LOS ANGELES -- Nikki Caldwell knew it was coming.
She knew top-seeded Stanford, with all its weapons, couldn't stay down for long. UCLA had the energy, the intensity and even the double-digit lead. It appeared the Bruins would finally knock off their toughest competitor. They just didn't have enough, as second-ranked Stanford avoided the upset and captured its eight Pac-10 tournament championship in 10 years, 65-44, at Staples Center.
The second-seeded Bruins led by 11 early in the second half and by six with under 10 minutes left, but the Cardinal (29-2) finished on a 24-9 run to cut down the nets. Ninth-ranked UCLA (27-4) lost to Stanford for the third time this season.
"This group did an amazing job, pretty much, for 32 minutes," Caldwell said. "This group is tough and resilient, but we couldn't go deep into our bench tonight and I think that hurt us a bit. When you're playing a team like Stanford, who has so many weapons -- their ability to shoot from the perimeter, their ability to score in the paint -- you can't give them both. You've got to be able to take one of them away."
All things clicked in the first half. The Bruins took away Stanford's inside game, outscoring the Cardinal 16-8 in the paint. UCLA was solid in transition, capitalizing with 14 points off turnovers while Stanford had none. The Bruins went into the break on a 21-5 run that gave them a 30-21 lead after trailing by as many as seven.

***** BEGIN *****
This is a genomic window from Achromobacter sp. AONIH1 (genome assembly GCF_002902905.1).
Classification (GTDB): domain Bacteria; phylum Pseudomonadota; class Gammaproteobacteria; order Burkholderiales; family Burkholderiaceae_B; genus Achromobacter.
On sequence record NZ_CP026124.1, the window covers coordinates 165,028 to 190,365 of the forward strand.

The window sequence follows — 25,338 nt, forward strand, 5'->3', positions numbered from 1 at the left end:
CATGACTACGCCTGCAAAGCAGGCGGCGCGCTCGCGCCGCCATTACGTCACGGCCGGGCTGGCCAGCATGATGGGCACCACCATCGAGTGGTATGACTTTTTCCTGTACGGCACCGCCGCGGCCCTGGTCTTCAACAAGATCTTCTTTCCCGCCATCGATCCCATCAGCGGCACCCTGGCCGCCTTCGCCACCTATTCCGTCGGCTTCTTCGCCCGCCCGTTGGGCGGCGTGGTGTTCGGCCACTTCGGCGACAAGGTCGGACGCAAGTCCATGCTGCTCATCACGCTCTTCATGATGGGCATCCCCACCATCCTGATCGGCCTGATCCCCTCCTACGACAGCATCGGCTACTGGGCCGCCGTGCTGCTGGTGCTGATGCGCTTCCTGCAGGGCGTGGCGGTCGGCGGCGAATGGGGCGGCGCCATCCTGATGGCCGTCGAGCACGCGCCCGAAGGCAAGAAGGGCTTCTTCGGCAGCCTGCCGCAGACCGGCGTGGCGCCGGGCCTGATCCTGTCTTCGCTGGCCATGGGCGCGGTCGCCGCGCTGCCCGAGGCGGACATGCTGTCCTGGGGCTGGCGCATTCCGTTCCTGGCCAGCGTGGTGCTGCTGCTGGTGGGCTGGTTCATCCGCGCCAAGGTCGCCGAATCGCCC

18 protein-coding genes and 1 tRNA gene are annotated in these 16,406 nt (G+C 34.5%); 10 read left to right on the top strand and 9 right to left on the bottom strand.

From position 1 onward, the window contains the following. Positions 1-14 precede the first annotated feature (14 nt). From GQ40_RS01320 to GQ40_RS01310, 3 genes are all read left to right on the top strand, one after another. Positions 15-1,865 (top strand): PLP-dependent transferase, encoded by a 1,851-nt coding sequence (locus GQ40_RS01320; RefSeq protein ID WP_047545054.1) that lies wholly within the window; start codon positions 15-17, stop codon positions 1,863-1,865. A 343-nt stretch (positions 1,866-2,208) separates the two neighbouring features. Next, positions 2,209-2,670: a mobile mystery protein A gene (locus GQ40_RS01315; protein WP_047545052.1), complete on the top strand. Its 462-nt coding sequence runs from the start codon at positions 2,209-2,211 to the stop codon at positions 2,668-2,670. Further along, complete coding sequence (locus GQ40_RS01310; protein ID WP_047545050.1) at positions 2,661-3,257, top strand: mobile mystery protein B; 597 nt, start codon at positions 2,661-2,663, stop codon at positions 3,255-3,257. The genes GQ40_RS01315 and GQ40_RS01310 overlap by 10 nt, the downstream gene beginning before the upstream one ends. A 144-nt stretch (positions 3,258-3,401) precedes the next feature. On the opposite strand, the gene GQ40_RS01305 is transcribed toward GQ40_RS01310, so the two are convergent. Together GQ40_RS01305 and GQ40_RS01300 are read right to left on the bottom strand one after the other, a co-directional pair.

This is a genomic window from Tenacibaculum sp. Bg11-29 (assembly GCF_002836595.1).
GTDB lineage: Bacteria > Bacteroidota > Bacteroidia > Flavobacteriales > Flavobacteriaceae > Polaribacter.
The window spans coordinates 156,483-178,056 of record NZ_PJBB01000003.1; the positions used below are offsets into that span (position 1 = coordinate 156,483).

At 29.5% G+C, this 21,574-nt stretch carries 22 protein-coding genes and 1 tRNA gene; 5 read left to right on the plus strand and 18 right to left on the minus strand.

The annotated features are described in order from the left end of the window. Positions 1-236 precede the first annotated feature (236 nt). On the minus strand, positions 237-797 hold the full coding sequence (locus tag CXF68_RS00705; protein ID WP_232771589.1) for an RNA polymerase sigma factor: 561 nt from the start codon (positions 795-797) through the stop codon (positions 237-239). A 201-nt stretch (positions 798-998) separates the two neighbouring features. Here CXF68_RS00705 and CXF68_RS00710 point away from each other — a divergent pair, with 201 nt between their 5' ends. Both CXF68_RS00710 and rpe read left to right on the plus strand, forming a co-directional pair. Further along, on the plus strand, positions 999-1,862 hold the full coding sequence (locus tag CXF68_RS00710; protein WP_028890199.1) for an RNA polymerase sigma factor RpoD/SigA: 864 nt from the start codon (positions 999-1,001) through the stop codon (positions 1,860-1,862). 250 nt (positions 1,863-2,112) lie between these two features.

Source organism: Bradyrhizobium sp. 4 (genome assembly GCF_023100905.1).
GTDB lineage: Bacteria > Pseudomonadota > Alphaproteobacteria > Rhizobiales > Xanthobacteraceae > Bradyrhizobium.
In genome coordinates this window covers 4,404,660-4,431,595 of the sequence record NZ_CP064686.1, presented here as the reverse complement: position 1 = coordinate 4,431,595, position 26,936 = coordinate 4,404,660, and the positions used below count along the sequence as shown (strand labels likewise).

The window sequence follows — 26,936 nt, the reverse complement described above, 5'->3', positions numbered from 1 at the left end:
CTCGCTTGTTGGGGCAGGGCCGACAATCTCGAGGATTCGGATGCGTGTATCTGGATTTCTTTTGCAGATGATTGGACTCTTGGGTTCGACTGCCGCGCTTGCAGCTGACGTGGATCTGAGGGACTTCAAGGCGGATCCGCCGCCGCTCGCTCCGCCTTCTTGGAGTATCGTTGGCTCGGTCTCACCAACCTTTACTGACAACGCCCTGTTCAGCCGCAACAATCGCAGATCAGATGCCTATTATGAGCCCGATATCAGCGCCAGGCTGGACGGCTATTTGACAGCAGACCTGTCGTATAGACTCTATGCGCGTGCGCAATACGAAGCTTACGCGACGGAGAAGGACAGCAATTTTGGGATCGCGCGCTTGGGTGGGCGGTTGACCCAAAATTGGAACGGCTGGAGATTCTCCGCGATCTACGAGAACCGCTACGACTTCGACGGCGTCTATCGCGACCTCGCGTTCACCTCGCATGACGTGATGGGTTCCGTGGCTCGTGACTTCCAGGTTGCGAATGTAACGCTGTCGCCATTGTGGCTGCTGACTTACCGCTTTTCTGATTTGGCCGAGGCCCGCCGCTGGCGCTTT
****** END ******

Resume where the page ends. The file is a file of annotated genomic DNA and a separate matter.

"We always love a team that gives us a good challenge," said Stanford's Nnemkadi Ogwumike, the tournament's most outstanding player for the second straight year. "They were taking the ball out of our hands. We just needed to figure out what we had to do."
Nnemkadi had the answer, scoring 13 points and grabbing six rebounds in the second half. Stanford's Toni Kokenis had 17 points off the bench. All but two of UCLA's points came from the starting five -- Doreena Campbell had 16 and Darxia Morris and Markel Walker each had 12. The Bruins had been 19-0 this season when three players scored in double figures.
"This was a great game," Stanford coach Tara VanDerveer said. "I just want to first of all congratulate UCLA for a great season. They had us on the ropes and, you know, we had to really battle to come back."
VanDerveer, whose team will likely receive a No. 1 seeding when the bracket for the women's NCAA tournament is released Monday, later added that she says she believes UCLA deserves a No. 2 seeding.